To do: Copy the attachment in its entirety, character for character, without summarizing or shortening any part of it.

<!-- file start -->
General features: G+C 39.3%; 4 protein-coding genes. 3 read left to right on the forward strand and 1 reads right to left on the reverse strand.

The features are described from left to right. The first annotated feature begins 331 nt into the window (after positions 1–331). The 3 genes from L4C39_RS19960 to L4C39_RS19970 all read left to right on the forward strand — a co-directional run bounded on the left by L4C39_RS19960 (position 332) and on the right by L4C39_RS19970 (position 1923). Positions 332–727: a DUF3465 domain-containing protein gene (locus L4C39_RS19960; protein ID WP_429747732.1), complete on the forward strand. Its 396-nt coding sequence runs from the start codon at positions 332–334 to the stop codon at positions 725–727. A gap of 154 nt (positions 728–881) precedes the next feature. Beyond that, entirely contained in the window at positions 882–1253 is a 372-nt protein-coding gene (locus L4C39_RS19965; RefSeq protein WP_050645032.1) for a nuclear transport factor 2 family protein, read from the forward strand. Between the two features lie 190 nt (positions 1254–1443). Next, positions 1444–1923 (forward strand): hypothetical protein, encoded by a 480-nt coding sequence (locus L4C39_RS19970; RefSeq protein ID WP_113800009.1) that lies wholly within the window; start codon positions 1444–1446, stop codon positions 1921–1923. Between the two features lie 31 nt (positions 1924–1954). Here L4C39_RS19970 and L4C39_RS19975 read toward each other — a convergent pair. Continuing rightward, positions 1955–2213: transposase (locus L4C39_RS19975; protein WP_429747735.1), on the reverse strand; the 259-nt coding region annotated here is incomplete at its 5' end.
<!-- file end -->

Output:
General features: G+C 39.3%; 4 protein-coding genes. 3 read left to right on the forward strand and 1 reads right to left on the reverse strand.

The features are described from left to right. The first annotated feature begins 331 nt into the window (after positions 1–331). The 3 genes from L4C39_RS19960 to L4C39_RS19970 all read left to right on the forward strand — a co-directional run bounded on the left by L4C39_RS19960 (position 332) and on the right by L4C39_RS19970 (position 1923). Positions 332–727: a DUF3465 domain-containing protein gene (locus L4C39_RS19960; protein ID WP_429747732.1), complete on the forward strand. Its 396-nt coding sequence runs from the start codon at positions 332–334 to the stop codon at positions 725–727. A gap of 154 nt (positions 728–881) precedes the next feature. Beyond that, entirely contained in the window at positions 882–1253 is a 372-nt protein-coding gene (locus L4C39_RS19965; RefSeq protein WP_050645032.1) for a nuclear transport factor 2 family protein, read from the forward strand. Between the two features lie 190 nt (positions 1254–1443). Next, positions 1444–1923 (forward strand): hypothetical protein, encoded by a 480-nt coding sequence (locus L4C39_RS19970; RefSeq protein ID WP_113800009.1) that lies wholly within the window; start codon positions 1444–1446, stop codon positions 1921–1923. Between the two features lie 31 nt (positions 1924–1954). Here L4C39_RS19970 and L4C39_RS19975 read toward each other — a convergent pair. Continuing rightward, positions 1955–2213: transposase (locus L4C39_RS19975; protein WP_429747735.1), on the reverse strand; the 259-nt coding region annotated here is incomplete at its 5' end.